GIS dispels the fog around San Francisco crime
- By Trudy Walsh
- Jan 22, 2004
A new mapping tool shows San Francisco police officers crime hot spots.
City police has launched a crime-mapping geographic information system, joining the ranks of other departments in New York and Austin, Texas.
Crime Mapping Analysis for Public Safety, or CrimeMaps, works through the city's existing GIS. Police officers and crime analysts access CrimeMaps by browser or with a remote-access application from Citrix Systems Inc. of Fort Lauderdale, Fla.
Officers can view color-coded crime density levels and patterns. Each officer can set threshold alerts if, say, 10 or more burglaries occur in a patrolled neighborhood.
'Officers here have never been able to see this before,' said Erich Seamon, technology manager of the city's Telecommunications and Information Services Department. Seeing hot spots and trends graphically will make it easier to allocate crime-fighting resources, he said.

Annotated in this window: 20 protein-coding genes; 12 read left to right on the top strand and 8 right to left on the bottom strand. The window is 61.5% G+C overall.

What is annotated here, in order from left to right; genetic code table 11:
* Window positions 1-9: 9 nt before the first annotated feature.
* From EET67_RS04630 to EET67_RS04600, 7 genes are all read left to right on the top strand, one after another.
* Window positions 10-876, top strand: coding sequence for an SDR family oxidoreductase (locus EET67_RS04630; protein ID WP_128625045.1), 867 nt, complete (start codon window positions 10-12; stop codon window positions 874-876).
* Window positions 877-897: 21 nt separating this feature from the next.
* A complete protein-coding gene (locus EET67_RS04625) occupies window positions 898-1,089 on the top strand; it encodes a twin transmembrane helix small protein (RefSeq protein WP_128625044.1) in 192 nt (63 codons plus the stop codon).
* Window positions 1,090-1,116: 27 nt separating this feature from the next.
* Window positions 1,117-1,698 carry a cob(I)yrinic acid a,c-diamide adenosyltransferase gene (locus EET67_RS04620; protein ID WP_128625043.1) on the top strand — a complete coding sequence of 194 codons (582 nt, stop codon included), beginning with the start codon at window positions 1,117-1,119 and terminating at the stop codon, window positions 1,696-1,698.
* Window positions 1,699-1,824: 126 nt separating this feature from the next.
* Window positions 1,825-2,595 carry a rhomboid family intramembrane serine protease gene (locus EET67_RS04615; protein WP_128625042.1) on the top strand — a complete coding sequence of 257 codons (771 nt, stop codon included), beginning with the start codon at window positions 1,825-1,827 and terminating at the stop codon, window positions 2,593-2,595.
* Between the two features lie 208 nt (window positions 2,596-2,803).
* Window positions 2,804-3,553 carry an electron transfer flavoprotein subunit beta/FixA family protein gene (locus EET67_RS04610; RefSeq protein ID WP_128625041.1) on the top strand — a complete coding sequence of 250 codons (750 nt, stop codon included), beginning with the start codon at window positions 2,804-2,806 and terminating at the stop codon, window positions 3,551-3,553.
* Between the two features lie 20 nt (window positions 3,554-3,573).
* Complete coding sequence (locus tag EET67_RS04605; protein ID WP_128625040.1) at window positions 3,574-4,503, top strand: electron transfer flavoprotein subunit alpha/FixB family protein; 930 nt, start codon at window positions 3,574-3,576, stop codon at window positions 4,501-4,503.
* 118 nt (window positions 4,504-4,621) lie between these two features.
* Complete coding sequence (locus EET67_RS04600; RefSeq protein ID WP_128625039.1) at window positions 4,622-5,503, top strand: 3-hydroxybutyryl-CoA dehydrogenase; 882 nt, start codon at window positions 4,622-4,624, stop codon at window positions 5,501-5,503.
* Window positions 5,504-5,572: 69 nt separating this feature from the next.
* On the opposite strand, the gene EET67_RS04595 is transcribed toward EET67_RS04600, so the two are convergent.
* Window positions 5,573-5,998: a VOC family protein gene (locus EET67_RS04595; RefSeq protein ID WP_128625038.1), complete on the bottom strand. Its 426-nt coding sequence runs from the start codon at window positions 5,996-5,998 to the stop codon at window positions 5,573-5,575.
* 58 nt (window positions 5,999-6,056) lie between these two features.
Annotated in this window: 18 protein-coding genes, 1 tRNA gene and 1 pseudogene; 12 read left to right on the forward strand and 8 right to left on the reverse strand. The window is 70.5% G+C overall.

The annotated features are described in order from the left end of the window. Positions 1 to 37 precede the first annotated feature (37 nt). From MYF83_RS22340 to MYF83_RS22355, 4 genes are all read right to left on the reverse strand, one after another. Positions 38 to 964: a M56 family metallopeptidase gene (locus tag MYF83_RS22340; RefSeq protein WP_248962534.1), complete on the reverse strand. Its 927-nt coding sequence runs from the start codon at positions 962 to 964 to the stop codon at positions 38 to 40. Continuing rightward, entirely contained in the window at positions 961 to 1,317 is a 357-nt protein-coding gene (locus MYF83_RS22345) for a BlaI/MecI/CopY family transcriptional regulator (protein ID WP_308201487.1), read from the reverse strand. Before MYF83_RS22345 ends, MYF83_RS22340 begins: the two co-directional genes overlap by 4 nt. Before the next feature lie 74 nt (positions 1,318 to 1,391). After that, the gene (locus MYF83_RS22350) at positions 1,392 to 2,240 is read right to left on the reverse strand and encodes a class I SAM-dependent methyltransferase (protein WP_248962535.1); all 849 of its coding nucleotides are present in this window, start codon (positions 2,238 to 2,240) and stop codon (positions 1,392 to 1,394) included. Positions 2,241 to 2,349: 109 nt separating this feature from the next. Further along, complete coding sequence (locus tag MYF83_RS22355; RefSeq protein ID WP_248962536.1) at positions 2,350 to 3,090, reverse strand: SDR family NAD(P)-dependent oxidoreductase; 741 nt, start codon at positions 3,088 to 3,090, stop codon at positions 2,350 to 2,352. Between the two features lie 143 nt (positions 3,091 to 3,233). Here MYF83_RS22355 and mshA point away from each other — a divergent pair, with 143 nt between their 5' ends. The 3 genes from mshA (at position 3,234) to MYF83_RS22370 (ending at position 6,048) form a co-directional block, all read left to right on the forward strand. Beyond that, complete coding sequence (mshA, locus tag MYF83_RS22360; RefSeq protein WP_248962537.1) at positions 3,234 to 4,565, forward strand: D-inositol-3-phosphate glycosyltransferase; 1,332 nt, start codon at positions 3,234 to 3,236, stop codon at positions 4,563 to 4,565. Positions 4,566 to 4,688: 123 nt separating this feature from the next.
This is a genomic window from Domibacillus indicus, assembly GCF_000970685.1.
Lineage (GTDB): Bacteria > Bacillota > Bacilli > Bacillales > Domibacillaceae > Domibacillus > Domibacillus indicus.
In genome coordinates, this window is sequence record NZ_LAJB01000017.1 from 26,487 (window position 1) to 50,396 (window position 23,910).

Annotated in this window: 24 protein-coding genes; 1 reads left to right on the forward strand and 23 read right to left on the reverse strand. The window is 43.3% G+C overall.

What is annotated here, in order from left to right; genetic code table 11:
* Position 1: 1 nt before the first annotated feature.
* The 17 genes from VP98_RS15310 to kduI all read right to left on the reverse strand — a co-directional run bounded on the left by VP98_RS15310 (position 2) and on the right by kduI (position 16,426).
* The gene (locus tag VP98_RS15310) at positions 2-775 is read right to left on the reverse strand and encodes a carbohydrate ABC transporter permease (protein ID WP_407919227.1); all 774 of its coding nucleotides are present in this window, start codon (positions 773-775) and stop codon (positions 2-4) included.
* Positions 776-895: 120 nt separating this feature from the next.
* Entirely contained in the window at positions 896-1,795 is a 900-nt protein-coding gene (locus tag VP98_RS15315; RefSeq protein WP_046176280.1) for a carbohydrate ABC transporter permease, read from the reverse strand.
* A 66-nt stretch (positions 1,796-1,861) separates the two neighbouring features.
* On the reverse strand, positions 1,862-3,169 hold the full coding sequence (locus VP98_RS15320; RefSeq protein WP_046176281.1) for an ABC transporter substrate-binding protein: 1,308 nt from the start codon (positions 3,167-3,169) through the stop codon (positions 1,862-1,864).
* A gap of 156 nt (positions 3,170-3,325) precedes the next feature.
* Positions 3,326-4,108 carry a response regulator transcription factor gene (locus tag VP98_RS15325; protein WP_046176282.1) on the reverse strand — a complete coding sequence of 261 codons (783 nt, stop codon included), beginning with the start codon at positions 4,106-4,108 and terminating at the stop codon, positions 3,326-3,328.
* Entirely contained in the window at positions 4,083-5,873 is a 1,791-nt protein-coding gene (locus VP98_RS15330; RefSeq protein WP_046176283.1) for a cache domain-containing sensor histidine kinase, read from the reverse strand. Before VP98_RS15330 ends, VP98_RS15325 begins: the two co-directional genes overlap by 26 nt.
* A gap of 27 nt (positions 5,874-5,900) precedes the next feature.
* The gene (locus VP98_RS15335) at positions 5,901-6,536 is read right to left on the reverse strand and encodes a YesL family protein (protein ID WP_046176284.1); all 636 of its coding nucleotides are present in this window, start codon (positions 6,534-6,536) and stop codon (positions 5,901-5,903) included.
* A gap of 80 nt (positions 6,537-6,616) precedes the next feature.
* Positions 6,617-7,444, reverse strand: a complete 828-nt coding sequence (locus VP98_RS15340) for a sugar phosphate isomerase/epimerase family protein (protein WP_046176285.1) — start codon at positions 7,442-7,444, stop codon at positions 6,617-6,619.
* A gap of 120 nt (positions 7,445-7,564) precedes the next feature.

CrimeMaps runs on a secure network protected with firewalls, log-ins and passwords. 'You have to be on a police PC to access this network,' Seamon said. 'It's very locked-down security.'
CrimeMaps uses the ArcSDE spatial-data engine from ESRI of Redlands, Calif., with an IBM DB2 database. The ArcIMS Internet map server pushes requested data out to officers over two clustered spatial servers, and the officers view it with ArcView.
The enterprise GIS runs on a server farm from Citrix Systems Inc. of Fort Lauderdale, Fla. Most officers access CrimeMaps with a Web browser, but some crime analysts log in to the Citrix network instead.
While the city was developing CrimeMaps, 'police said they wanted to see the information that comes in as 911 calls,' so the 911 network is feeding that data into the database, Seamon said.
Because CrimeMaps takes in so much data, the department is installing a 40T storage area network from EMC Corp. of Hopkinton, Mass. 'Eventually we'd like to incorporate mug shots,' he said.
The department last fall received $1.5 million from the U.S. Justice Department to fund CrimeMaps.
Trudy Walsh is a senior writer for GCN.